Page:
Michigan’s Uniform Collaborative Law Act Takes Effect

by | Jan 23, 2015 | Collaborative Divorce

Michigan is the 10th state to enact a Uniform Collaborative Law Act. Collaborative law developed more than 20 years ago as an alternative form of dispute resolution and has been used in family law ever since to guide more amicable divorces.

Until now, there has been no uniform approach to collaborative law. Gov. Rick Snyder signed the Act into law on June 12, 2014, and it took effect in December.

Dedicated to approaching divorce from a “mediative” perspective and achieving the best outcomes for all involved, I am pleased with the enactment of the new Act.

While so many people file for divorce in January, they won’t all proceed in a collaborative way. I hope the new Act might inspire more divorcing couples to seek a more peaceful path of separation, though.

When a marriage ends, it doesn’t have to be World War 3. There are less onerous ways out of a relationship, if both parties have a goal of keeping it clean and kind.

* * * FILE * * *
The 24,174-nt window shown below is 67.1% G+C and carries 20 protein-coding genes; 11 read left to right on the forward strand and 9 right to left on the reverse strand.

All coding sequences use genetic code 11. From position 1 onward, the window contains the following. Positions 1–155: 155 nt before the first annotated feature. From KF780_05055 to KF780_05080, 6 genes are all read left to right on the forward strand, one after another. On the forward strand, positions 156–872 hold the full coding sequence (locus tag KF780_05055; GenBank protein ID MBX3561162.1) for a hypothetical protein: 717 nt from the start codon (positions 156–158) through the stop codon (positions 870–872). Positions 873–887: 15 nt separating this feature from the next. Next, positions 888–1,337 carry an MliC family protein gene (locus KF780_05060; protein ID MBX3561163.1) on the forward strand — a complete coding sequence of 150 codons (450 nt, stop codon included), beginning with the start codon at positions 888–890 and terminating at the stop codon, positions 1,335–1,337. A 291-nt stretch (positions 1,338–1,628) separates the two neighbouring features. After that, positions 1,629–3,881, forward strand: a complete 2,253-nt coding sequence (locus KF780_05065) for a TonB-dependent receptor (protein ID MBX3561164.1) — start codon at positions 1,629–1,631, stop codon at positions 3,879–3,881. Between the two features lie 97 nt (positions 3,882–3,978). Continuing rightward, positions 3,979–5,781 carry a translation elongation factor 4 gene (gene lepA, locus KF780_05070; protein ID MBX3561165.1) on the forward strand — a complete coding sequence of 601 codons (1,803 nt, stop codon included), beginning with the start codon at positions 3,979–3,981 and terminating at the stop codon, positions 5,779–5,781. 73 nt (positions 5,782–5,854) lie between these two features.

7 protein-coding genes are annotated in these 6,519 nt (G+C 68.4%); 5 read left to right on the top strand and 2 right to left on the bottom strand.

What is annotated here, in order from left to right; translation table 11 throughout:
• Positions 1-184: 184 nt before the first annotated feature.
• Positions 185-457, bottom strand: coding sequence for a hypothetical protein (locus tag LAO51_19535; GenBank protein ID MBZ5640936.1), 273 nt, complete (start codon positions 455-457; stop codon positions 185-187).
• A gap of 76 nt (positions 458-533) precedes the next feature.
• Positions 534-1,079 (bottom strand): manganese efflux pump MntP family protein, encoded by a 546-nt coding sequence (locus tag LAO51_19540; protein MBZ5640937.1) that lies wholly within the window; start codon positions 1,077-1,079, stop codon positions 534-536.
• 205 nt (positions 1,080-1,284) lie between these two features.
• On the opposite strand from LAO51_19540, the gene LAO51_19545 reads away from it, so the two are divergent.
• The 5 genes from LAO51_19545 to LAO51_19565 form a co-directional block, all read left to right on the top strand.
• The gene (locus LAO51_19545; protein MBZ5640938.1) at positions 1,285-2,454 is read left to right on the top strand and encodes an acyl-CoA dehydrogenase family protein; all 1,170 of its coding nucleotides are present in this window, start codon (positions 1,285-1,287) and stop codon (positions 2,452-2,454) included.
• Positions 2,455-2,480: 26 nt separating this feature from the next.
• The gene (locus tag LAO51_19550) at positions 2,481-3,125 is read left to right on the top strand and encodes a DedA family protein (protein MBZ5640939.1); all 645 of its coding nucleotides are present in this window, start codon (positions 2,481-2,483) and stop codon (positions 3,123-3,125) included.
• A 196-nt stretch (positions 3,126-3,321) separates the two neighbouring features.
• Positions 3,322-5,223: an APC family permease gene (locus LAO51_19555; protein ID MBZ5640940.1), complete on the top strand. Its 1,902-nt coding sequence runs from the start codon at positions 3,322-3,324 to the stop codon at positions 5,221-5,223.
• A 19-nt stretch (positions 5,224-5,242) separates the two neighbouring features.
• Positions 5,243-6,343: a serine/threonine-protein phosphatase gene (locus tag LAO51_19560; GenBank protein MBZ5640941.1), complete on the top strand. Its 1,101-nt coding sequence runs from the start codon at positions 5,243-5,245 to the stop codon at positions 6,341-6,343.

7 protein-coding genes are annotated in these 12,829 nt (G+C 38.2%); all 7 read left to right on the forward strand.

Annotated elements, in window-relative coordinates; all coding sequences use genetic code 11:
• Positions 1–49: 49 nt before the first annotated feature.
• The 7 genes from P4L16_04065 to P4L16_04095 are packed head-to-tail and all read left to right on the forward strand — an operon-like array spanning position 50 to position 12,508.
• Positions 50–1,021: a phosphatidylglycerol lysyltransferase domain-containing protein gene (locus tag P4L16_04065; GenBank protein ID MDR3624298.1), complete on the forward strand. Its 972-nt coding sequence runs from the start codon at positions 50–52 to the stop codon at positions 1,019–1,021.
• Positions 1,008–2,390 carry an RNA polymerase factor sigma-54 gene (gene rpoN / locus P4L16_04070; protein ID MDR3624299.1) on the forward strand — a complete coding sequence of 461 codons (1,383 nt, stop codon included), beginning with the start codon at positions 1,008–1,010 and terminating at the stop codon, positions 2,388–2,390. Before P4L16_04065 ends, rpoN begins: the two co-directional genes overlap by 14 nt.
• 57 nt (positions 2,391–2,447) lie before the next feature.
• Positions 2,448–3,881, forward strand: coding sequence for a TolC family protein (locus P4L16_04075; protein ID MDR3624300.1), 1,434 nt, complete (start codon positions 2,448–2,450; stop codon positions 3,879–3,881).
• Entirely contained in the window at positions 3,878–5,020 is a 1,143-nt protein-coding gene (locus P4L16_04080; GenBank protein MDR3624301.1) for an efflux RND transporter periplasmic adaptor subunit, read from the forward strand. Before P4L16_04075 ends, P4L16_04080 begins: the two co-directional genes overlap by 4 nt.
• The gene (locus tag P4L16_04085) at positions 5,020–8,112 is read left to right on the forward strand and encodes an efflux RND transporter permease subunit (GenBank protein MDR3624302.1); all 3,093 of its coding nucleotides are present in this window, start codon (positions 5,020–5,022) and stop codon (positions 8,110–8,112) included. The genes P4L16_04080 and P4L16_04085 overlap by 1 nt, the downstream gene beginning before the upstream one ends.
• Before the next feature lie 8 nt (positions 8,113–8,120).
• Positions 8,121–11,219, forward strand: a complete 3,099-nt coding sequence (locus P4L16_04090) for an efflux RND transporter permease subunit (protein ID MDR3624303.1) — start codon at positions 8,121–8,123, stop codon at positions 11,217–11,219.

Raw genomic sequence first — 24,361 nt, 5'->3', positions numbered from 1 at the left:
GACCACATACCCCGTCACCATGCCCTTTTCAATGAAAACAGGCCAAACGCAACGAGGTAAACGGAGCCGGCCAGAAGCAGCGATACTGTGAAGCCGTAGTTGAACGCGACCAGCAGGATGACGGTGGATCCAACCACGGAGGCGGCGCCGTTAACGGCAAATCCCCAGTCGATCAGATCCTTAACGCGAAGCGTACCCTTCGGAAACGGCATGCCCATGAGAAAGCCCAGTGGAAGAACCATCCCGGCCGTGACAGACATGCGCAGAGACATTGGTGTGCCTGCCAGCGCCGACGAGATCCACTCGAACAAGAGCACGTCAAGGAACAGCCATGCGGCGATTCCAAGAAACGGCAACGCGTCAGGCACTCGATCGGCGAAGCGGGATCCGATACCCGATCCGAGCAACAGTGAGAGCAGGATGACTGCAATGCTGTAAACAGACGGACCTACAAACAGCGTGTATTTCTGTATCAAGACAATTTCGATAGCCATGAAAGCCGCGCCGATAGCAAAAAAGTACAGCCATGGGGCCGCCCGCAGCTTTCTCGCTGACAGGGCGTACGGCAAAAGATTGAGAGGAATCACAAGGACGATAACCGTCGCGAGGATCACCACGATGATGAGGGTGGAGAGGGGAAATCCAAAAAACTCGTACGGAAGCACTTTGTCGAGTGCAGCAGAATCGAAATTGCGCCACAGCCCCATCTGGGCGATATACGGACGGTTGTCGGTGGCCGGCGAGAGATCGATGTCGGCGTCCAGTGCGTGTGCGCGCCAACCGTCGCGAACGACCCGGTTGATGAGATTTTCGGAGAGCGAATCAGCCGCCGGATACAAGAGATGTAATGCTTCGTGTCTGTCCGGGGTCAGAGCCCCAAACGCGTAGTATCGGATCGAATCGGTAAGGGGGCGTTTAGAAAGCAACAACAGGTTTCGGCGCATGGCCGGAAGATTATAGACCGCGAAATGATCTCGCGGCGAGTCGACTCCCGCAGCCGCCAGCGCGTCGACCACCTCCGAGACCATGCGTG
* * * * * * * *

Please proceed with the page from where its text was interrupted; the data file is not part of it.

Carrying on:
What Is Collaborative Divorce?

The goal of collaborative law is to encourage parties to engage in problem solving, rather than resorting to adversarial techniques to find solutions to conflicts.

Collaborative law is a voluntary, contractually-based alternative dispute resolution process for parties who seek to negotiate a resolution of their situation rather than have a ruling imposed on them by a court or arbitrator.
Collaborative lawyers do not represent the party in court litigation; only during negotiations. The parties agree in advance that their lawyers are disqualified from representing them in the court proceeding if the collaborative process ends without agreement.

That means collaborative lawyers have a limited role in a divorce process, acting as advocates and counselors while divorcing partners negotiate the details of their divorce.
What Does the Act Do?

With the new Uniform Collaborative Law Act taking effect in Michigan, this means there are now established requirements and procedures for a collaborative law participation agreement. There are also requirements related to disclosure of information and privileged communications related to the collaborative law process.

The Act applies to every situation of family law, including the following: marriage, divorce, annulment, property distribution, child custody, visitation, parenting time, alimony, maintenance, child support, adoption, parentage, premarital, marital and postmarital agreements.

This is a lot to digest, so if you have questions about how this new Act potentially affects you, send me an email! I am happy to help.

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